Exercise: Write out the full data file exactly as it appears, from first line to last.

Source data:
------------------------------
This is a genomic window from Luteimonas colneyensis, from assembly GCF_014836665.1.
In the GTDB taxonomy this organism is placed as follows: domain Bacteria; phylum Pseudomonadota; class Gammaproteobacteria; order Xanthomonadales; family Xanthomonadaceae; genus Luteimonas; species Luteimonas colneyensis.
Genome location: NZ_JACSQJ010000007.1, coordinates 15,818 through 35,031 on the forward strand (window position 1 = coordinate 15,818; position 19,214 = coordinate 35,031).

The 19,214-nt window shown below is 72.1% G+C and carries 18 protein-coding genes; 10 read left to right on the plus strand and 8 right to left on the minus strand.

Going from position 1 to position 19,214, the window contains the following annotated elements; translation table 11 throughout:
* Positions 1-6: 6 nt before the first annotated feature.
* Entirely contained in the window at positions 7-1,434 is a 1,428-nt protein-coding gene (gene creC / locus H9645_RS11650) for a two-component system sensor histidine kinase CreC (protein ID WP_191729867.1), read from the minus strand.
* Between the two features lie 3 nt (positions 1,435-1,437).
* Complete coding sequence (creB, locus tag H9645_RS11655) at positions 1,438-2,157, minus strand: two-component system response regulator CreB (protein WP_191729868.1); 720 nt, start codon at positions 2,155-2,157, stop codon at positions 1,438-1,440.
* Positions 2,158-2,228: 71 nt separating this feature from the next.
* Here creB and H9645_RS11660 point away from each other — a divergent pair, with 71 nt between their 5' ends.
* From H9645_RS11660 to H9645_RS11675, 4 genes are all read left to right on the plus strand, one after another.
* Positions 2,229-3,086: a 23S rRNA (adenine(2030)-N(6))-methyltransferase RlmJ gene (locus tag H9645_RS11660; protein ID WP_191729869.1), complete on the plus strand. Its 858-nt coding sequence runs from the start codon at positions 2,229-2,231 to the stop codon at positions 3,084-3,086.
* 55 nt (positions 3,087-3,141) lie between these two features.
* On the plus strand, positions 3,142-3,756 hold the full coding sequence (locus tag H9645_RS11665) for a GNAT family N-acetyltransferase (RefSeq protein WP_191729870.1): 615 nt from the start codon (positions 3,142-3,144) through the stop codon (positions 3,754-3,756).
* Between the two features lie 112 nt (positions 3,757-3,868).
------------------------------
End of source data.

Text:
This is a genomic window from Luteimonas colneyensis, from assembly GCF_014836665.1.
In the GTDB taxonomy this organism is placed as follows: domain Bacteria; phylum Pseudomonadota; class Gammaproteobacteria; order Xanthomonadales; family Xanthomonadaceae; genus Luteimonas; species Luteimonas colneyensis.
Genome location: NZ_JACSQJ010000007.1, coordinates 15,818 through 35,031 on the forward strand (window position 1 = coordinate 15,818; position 19,214 = coordinate 35,031).

The 19,214-nt window shown below is 72.1% G+C and carries 18 protein-coding genes; 10 read left to right on the plus strand and 8 right to left on the minus strand.

Going from position 1 to position 19,214, the window contains the following annotated elements; translation table 11 throughout:
* Positions 1-6: 6 nt before the first annotated feature.
* Entirely contained in the window at positions 7-1,434 is a 1,428-nt protein-coding gene (gene creC / locus H9645_RS11650) for a two-component system sensor histidine kinase CreC (protein ID WP_191729867.1), read from the minus strand.
* Between the two features lie 3 nt (positions 1,435-1,437).
* Complete coding sequence (creB, locus tag H9645_RS11655) at positions 1,438-2,157, minus strand: two-component system response regulator CreB (protein WP_191729868.1); 720 nt, start codon at positions 2,155-2,157, stop codon at positions 1,438-1,440.
* Positions 2,158-2,228: 71 nt separating this feature from the next.
* Here creB and H9645_RS11660 point away from each other — a divergent pair, with 71 nt between their 5' ends.
* From H9645_RS11660 to H9645_RS11675, 4 genes are all read left to right on the plus strand, one after another.
* Positions 2,229-3,086: a 23S rRNA (adenine(2030)-N(6))-methyltransferase RlmJ gene (locus tag H9645_RS11660; protein ID WP_191729869.1), complete on the plus strand. Its 858-nt coding sequence runs from the start codon at positions 2,229-2,231 to the stop codon at positions 3,084-3,086.
* 55 nt (positions 3,087-3,141) lie between these two features.
* On the plus strand, positions 3,142-3,756 hold the full coding sequence (locus tag H9645_RS11665) for a GNAT family N-acetyltransferase (RefSeq protein WP_191729870.1): 615 nt from the start codon (positions 3,142-3,144) through the stop codon (positions 3,754-3,756).
* Between the two features lie 112 nt (positions 3,757-3,868).